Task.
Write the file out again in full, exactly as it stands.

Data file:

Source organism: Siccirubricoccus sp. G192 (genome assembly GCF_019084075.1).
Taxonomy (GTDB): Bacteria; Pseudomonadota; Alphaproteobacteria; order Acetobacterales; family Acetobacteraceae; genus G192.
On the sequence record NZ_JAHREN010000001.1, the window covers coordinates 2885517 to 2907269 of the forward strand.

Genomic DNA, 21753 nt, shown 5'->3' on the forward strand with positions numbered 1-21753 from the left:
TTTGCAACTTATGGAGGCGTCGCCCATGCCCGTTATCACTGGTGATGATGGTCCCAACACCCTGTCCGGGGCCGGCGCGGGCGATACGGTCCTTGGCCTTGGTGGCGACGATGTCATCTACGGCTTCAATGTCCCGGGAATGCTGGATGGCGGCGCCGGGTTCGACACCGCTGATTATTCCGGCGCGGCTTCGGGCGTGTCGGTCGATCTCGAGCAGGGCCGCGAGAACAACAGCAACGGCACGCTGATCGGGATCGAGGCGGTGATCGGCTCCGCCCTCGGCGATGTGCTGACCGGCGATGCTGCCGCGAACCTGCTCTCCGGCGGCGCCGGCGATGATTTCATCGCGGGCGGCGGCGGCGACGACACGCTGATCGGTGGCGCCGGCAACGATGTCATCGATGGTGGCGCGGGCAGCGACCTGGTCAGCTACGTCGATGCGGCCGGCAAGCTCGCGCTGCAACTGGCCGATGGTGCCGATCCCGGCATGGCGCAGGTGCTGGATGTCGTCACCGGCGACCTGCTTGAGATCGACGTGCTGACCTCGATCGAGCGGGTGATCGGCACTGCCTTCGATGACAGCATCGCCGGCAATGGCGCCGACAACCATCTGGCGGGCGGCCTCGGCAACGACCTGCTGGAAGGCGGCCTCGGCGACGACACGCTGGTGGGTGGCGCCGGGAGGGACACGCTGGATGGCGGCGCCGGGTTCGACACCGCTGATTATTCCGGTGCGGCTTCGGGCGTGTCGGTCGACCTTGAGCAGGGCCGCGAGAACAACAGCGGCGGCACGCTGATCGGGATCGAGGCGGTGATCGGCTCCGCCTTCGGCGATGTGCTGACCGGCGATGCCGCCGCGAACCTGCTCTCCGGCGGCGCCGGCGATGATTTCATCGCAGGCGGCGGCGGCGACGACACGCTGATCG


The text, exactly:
Source organism: Siccirubricoccus sp. G192 (genome assembly GCF_019084075.1).
Taxonomy (GTDB): Bacteria; Pseudomonadota; Alphaproteobacteria; order Acetobacterales; family Acetobacteraceae; genus G192.
On the sequence record NZ_JAHREN010000001.1, the window covers coordinates 2885517 to 2907269 of the forward strand.

Genomic DNA, 21753 nt, shown 5'->3' on the forward strand with positions numbered 1-21753 from the left:
TTTGCAACTTATGGAGGCGTCGCCCATGCCCGTTATCACTGGTGATGATGGTCCCAACACCCTGTCCGGGGCCGGCGCGGGCGATACGGTCCTTGGCCTTGGTGGCGACGATGTCATCTACGGCTTCAATGTCCCGGGAATGCTGGATGGCGGCGCCGGGTTCGACACCGCTGATTATTCCGGCGCGGCTTCGGGCGTGTCGGTCGATCTCGAGCAGGGCCGCGAGAACAACAGCAACGGCACGCTGATCGGGATCGAGGCGGTGATCGGCTCCGCCCTCGGCGATGTGCTGACCGGCGATGCTGCCGCGAACCTGCTCTCCGGCGGCGCCGGCGATGATTTCATCGCGGGCGGCGGCGGCGACGACACGCTGATCGGTGGCGCCGGCAACGATGTCATCGATGGTGGCGCGGGCAGCGACCTGGTCAGCTACGTCGATGCGGCCGGCAAGCTCGCGCTGCAACTGGCCGATGGTGCCGATCCCGGCATGGCGCAGGTGCTGGATGTCGTCACCGGCGACCTGCTTGAGATCGACGTGCTGACCTCGATCGAGCGGGTGATCGGCACTGCCTTCGATGACAGCATCGCCGGCAATGGCGCCGACAACCATCTGGCGGGCGGCCTCGGCAACGACCTGCTGGAAGGCGGCCTCGGCGACGACACGCTGGTGGGTGGCGCCGGGAGGGACACGCTGGATGGCGGCGCCGGGTTCGACACCGCTGATTATTCCGGTGCGGCTTCGGGCGTGTCGGTCGACCTTGAGCAGGGCCGCGAGAACAACAGCGGCGGCACGCTGATCGGGATCGAGGCGGTGATCGGCTCCGCCTTCGGCGATGTGCTGACCGGCGATGCCGCCGCGAACCTGCTCTCCGGCGGCGCCGGCGATGATTTCATCGCAGGCGGCGGCGGCGACGACACGCTGATCG